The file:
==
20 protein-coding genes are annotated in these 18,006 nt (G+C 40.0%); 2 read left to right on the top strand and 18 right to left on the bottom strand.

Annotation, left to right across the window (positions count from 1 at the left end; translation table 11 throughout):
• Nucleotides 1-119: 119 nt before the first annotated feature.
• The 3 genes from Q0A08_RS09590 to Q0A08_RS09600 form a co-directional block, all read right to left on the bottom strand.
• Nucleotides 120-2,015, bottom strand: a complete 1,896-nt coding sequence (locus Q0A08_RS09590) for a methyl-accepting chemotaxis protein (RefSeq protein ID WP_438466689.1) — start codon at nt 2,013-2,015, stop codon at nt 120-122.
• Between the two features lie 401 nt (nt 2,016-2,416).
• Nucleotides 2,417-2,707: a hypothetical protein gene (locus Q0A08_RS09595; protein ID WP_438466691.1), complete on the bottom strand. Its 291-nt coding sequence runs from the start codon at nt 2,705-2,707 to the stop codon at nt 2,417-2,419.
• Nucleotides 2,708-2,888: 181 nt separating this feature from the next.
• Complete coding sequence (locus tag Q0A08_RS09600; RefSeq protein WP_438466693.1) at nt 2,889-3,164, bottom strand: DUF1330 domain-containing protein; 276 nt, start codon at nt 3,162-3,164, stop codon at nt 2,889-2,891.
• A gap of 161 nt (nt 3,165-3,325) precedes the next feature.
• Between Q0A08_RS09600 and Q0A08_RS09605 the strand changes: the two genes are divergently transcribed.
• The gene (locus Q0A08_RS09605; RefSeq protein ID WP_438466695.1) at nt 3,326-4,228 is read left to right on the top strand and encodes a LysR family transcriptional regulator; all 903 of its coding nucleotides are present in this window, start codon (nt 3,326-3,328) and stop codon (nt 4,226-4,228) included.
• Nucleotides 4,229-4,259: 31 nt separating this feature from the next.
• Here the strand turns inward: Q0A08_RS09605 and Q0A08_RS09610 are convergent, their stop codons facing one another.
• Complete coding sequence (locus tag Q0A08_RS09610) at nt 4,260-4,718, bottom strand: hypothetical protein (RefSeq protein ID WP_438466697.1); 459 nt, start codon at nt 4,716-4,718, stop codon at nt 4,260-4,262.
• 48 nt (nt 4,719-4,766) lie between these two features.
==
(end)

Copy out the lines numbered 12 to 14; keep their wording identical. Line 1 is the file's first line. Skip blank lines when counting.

• The gene (locus Q0A08_RS09605; RefSeq protein ID WP_438466695.1) at nt 3,326-4,228 is read left to right on the top strand and encodes a LysR family transcriptional regulator; all 903 of its coding nucleotides are present in this window, start codon (nt 3,326-3,328) and stop codon (nt 4,226-4,228) included.
• Nucleotides 4,229-4,259: 31 nt separating this feature from the next.
• Here the strand turns inward: Q0A08_RS09605 and Q0A08_RS09610 are convergent, their stop codons facing one another.